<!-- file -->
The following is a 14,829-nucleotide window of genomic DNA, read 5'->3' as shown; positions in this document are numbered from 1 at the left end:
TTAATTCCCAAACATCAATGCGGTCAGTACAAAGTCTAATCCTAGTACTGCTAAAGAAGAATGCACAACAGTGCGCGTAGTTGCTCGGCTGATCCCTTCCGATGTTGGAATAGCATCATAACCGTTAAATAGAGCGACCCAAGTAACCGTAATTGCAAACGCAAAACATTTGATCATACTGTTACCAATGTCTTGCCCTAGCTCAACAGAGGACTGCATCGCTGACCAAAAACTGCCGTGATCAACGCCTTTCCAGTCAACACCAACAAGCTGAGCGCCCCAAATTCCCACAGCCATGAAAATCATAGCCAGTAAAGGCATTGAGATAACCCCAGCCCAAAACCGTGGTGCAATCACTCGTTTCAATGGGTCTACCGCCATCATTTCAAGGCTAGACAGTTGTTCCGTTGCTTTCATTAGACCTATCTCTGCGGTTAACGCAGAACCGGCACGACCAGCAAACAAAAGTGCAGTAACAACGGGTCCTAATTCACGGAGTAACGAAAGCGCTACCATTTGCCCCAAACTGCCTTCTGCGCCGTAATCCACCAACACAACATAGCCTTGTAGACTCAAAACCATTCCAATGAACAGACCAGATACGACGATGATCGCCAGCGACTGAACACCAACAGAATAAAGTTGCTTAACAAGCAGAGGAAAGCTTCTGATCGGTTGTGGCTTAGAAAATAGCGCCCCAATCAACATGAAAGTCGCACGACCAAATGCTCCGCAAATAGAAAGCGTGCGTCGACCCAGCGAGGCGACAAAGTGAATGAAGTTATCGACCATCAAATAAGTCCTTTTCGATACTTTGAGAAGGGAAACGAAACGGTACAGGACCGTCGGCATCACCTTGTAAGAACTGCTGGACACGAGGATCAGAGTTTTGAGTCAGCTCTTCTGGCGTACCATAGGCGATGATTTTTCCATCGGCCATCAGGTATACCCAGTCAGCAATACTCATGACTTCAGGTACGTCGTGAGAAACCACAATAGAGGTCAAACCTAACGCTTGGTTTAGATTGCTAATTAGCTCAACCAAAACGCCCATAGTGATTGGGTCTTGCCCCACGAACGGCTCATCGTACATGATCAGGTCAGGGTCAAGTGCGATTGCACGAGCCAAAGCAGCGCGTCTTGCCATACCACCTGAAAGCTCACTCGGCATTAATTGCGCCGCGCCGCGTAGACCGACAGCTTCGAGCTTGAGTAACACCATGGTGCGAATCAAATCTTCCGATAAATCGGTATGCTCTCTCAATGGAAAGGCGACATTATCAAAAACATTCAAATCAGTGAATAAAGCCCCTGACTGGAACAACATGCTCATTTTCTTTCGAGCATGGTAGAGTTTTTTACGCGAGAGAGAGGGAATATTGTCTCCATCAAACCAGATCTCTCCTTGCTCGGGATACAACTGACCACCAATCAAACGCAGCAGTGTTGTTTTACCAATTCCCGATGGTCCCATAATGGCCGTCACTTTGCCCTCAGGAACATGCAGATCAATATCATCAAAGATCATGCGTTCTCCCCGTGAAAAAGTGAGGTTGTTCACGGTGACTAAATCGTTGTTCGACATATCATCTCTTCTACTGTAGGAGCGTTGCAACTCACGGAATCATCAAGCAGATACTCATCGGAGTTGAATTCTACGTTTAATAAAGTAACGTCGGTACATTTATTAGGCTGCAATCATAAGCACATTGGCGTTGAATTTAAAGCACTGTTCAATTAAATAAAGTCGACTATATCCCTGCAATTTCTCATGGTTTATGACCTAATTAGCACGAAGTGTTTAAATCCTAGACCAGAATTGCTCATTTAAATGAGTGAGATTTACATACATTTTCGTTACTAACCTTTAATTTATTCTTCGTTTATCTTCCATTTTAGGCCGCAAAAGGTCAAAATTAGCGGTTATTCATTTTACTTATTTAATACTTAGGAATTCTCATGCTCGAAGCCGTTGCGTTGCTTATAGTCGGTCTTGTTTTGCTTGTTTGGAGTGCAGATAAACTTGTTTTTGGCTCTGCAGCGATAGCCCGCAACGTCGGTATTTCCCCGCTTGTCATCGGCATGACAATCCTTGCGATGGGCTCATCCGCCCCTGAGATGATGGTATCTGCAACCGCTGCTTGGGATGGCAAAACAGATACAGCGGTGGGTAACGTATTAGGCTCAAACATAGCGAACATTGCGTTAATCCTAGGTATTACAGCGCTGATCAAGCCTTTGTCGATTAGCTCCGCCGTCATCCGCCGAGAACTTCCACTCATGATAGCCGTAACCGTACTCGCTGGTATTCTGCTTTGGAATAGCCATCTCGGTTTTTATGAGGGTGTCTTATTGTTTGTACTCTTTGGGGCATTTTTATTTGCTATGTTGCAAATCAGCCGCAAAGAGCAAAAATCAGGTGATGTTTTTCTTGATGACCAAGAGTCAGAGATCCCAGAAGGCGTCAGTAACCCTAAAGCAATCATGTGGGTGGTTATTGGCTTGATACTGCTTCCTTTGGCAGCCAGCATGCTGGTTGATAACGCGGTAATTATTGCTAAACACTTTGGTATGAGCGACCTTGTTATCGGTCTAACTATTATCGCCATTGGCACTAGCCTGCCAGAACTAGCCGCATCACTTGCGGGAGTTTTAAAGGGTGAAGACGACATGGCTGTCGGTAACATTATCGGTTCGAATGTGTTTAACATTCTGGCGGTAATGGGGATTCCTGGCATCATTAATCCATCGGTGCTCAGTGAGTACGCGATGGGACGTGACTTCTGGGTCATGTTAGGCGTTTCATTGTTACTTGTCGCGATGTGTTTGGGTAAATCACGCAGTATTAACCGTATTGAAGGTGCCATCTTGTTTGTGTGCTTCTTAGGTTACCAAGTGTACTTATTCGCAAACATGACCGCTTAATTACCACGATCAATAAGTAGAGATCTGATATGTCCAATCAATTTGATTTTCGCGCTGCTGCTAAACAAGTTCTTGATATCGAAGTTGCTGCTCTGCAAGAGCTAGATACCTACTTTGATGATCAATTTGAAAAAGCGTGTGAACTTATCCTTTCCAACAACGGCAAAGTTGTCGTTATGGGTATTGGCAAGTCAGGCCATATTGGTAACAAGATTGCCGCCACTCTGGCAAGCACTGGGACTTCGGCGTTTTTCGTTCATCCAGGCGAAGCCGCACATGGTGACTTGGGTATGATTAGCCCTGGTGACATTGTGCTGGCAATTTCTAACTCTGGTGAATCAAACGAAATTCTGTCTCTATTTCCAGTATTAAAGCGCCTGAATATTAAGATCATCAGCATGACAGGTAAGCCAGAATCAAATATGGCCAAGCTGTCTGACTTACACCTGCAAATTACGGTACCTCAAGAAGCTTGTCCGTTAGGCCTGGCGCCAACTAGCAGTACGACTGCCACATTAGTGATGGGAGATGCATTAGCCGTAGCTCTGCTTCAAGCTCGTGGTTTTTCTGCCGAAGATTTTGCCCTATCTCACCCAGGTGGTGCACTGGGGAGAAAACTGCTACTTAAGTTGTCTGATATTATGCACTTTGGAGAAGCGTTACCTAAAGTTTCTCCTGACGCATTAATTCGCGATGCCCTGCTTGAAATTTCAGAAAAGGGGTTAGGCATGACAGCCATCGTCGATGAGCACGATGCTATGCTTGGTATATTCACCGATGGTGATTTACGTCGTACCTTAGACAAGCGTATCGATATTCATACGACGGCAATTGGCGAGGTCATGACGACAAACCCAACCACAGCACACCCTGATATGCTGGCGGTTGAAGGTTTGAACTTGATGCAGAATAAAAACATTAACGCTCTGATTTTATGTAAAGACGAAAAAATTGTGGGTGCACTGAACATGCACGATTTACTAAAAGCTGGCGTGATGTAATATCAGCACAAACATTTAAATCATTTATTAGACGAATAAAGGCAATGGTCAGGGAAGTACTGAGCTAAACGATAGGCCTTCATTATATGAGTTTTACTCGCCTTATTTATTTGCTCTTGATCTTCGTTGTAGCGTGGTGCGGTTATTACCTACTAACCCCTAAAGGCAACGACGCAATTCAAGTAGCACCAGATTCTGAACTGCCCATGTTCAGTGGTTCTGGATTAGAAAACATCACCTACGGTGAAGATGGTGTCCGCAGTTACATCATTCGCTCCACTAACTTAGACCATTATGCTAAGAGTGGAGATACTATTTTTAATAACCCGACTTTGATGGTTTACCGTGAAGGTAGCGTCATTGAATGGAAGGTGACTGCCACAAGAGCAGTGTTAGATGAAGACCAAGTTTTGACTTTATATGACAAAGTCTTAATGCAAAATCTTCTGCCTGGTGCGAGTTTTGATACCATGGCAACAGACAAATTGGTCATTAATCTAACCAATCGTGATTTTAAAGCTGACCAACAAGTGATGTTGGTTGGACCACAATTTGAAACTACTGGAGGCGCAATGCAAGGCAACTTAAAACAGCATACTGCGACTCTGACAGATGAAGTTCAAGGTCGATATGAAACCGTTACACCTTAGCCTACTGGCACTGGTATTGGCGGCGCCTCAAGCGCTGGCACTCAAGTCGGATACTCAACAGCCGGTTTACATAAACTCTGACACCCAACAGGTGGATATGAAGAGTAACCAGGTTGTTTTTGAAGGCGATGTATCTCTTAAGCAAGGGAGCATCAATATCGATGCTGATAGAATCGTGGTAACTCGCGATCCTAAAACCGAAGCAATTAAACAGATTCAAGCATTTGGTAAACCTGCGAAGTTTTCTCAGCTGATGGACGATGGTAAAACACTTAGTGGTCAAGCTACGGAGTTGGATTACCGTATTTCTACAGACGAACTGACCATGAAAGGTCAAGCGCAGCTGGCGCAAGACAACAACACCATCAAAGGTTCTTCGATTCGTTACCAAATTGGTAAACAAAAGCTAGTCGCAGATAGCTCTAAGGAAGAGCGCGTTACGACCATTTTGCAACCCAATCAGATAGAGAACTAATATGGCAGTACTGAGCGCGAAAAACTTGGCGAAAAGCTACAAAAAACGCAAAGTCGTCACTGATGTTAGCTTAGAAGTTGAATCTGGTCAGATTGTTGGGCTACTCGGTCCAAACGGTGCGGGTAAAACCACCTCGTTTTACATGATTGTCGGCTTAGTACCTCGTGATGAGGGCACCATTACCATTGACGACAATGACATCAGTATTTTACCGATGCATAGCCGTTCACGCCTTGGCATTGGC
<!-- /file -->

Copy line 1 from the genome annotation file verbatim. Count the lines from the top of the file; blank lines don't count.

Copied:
The following is a 14,829-nucleotide window of genomic DNA, read 5'->3' as shown; positions in this document are numbered from 1 at the left end: